Jeep has been using the Cherokee label since 1974, and today it is found on two popular SUV models. In 2013, during the final days of the Chrysler Group era, before merging with Fiat, Cherokee officials told The New York Times that no one had consulted them before Jeep renamed Liberty the Cherokee.
According to Hot Tires, under the roof of Stellantis, after the merger of FCA and PSA, Jeep is facing increased pressure to abolish the use of the name of the Native American people. Even Hoskin Jr., the head of Cherokee, said earlier that "Jeep respectfully refused" to change the name. However, The Wall Street Journal, after talks with the head of Stellantis, Carlos Tavarez, now reports that this radical option has not been completely rejected. Although the world's number one carmaker is unsure if there is a "real problem" with the use of the Cherokee name, he has promised that disagreements will be resolved, if any: "If there is a problem, of course we will For now, he doesn't see "anything that could turn out to be negative," adding that the "Cherokee" label represents "Jeep's way of creating passion, our artistic abilities."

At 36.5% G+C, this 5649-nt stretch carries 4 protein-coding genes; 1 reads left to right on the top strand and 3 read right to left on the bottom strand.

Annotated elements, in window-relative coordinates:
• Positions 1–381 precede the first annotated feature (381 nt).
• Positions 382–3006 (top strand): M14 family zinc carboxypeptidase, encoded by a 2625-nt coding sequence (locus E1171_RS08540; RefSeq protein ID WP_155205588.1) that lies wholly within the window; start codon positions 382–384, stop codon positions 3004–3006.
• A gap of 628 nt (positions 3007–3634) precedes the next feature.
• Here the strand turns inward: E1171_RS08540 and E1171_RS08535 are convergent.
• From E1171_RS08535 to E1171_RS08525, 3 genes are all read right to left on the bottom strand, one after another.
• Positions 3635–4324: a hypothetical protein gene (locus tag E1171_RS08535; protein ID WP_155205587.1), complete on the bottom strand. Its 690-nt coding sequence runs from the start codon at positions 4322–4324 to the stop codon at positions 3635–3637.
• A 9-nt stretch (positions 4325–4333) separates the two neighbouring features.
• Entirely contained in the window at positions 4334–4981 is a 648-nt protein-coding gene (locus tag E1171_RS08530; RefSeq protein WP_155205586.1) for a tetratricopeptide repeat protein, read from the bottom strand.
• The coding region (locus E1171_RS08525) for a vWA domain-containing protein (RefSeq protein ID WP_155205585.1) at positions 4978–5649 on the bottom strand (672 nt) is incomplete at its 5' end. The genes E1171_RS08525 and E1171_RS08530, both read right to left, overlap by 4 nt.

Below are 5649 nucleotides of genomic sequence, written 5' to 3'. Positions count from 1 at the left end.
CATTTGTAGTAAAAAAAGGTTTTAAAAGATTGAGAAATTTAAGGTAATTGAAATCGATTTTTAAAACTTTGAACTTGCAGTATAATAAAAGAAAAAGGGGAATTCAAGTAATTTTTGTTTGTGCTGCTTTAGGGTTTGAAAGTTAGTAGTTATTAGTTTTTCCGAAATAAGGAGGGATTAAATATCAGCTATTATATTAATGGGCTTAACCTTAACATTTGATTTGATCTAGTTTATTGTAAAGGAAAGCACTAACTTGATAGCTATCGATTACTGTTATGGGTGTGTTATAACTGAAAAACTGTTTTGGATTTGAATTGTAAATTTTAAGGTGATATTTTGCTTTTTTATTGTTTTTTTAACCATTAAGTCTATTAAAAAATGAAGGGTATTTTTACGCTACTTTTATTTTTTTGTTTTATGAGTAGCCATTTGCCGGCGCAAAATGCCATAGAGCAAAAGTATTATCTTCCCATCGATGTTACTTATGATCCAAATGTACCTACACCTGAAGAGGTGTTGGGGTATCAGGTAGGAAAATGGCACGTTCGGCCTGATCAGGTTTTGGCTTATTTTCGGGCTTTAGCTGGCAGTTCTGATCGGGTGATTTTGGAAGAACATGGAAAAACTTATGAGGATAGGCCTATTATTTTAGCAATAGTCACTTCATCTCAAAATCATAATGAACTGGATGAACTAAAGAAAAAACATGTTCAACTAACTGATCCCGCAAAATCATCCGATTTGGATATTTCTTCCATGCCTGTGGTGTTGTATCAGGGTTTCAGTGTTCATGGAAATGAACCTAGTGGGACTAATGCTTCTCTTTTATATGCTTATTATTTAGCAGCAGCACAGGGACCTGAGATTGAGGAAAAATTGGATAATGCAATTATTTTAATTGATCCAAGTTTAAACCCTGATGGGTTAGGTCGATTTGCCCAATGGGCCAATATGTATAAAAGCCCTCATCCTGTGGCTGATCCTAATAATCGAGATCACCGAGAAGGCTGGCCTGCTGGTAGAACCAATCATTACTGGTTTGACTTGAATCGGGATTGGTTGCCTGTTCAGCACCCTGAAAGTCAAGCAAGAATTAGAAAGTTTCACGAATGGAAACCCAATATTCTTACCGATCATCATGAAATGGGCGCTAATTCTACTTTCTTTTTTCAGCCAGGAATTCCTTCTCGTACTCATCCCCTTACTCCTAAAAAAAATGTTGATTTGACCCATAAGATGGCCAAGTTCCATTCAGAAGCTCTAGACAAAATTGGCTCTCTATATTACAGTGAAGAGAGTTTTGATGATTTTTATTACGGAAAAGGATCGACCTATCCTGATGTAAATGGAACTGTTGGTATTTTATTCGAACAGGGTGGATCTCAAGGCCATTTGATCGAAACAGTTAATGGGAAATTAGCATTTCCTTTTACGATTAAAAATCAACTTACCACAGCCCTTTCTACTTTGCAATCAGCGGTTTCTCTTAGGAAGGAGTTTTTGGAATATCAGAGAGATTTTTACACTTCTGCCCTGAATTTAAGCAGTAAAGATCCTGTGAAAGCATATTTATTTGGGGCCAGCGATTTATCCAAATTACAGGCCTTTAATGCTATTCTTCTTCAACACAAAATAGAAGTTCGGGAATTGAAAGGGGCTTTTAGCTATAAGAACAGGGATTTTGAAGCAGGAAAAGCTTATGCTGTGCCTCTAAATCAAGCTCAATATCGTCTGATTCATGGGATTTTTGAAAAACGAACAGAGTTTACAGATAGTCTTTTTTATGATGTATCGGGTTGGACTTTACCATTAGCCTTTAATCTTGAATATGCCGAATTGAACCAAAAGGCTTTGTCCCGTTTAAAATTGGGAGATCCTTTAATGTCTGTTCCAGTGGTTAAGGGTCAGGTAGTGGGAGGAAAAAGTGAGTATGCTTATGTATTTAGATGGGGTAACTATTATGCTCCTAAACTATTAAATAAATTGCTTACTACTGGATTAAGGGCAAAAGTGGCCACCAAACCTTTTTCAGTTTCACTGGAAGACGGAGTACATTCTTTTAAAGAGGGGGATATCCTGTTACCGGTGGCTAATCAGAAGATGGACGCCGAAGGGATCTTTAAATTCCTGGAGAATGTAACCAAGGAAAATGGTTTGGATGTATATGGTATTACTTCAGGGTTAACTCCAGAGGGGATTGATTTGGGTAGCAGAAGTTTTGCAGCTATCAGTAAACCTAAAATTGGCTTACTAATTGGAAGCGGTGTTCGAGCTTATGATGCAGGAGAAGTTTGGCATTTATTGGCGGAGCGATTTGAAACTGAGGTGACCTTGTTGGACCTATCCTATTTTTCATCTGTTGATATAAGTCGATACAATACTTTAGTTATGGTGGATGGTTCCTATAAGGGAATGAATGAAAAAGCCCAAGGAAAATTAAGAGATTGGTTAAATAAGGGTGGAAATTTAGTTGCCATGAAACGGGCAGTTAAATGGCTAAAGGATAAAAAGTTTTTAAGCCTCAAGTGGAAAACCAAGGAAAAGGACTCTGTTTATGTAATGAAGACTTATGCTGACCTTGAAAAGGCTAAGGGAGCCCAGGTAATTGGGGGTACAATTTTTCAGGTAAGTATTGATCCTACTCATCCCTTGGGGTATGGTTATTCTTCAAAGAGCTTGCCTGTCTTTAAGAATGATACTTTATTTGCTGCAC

Carlos Tavarez continued, saying that Stellantis and Jeep are "ready to accept everything, to the point where we make decisions with the right people and without intermediaries." The newly formed concern is fully aware that this is a topic that should be taken lightly, given the popularity of Cherokee and Grand Cherokee. Not only that, but there is also a new Grand Cherokee L seven-seater, which will arrive in 2022, which will also have to get a new name.
The renewed negotiations between Stellantis and Cherokee stem from a statement made by Chuck Hoskin Jr. in February: "I'm sure the intentions are good, but it doesn't do us any honor to have our name attached to the side of the car." The new name would be a big undertaking in terms of marketing, but it seems that Carlos Tavarez is open to the idea of rebranding his successful SUV models.